If you think about changing yourself and it seems hard, chances are that you have forgotten lots of ways that you have changed for the better and instead keep reliving the few things where you failed to change. Change can be hard because your brain is wired to do very efficiently what it has practiced over the years.
Try making your tea in a completely different way than you normally do. It’s likely that it will be surprisingly challenging. However your brain cells have no inbuilt resistance to doing certain behaviours. It is about building new pathways while slowing down existing ones. You don’t expect to be able to run a marathon after training for three days and the same is true for working on your emotions.
Another common problem that keeps people from attempting all kinds of change is the fear that people might perceive you as faking it. But that’s how humans learn. You were faking to walk before you could actually walk. You scribbled before you could write. And there was a time when you had no idea what to do with your mobile phone.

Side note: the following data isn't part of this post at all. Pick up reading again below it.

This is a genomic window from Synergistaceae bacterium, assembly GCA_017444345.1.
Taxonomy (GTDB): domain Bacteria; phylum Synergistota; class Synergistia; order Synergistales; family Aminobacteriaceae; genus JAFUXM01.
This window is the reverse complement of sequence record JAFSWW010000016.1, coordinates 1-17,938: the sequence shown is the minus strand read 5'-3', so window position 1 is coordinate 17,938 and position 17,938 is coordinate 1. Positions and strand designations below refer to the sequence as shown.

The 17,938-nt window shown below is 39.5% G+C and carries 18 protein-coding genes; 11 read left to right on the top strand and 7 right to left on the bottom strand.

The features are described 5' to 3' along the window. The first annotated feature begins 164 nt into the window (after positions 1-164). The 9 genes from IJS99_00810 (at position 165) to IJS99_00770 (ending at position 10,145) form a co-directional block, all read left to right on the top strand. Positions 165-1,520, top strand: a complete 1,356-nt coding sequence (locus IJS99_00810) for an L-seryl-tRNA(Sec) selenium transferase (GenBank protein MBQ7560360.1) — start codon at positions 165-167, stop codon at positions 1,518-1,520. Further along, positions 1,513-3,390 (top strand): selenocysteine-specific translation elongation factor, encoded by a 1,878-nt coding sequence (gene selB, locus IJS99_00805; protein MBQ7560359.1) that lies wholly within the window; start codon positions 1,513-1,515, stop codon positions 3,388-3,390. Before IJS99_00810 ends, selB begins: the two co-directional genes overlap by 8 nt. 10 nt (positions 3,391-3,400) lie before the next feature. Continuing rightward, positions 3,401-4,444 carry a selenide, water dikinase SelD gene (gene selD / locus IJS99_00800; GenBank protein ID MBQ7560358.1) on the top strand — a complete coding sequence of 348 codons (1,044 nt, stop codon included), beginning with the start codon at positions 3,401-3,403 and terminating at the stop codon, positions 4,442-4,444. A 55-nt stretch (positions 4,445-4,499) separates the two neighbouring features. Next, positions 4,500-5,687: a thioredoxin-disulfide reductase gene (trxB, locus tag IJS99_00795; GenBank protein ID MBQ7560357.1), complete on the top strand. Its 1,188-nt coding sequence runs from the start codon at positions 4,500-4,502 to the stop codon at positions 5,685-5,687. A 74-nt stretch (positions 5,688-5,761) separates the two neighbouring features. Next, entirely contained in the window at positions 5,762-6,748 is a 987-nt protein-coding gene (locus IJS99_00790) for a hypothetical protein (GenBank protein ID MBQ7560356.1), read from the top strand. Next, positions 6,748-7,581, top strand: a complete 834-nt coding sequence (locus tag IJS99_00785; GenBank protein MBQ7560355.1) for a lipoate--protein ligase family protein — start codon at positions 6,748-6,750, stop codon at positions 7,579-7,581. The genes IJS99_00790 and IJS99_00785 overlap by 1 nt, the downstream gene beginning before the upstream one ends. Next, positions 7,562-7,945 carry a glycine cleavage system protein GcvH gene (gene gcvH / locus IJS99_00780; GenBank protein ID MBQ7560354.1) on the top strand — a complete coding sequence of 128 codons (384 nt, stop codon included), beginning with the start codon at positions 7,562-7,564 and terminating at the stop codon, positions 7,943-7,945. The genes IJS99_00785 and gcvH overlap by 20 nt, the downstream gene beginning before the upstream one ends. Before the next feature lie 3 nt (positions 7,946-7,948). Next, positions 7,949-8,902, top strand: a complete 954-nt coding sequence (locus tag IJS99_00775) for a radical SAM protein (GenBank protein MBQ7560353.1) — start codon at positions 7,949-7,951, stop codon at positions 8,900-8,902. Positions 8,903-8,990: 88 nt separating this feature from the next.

If you are still unsure you can maybe try out your new improved emotional responses and expressions with people you meet. They don’t know how you acted before so to them it won’t be weird.
Top 10 Positive Emotions
The first step towards working with your emotions is identifying them. Fredrickson mentions ten positive emotions:
Which emotions do you experience frequently? Can you remember one instance for each positive emotion mentioned? Where are you and who is with you when that happens? Which emotions do you trigger in others? Knowing what’s going on is always helpful to make sure that you can use what’s working when expanding your skill-set.
One fun way of working with your emotions is listening to music. Music is often used in research to put people in a particular frame of mind. Try it yourself. Go through your favourite playlist and figure out which emotions your top 10 songs trigger in you. If you are feeling really energetic you could make emotions playlists, based on the ones mentioned above or others.
Which Emotions Would You Like to Experience More?
Did you try the suggested exercise or a similar one? If yes write your comments below, I would love to hear from you.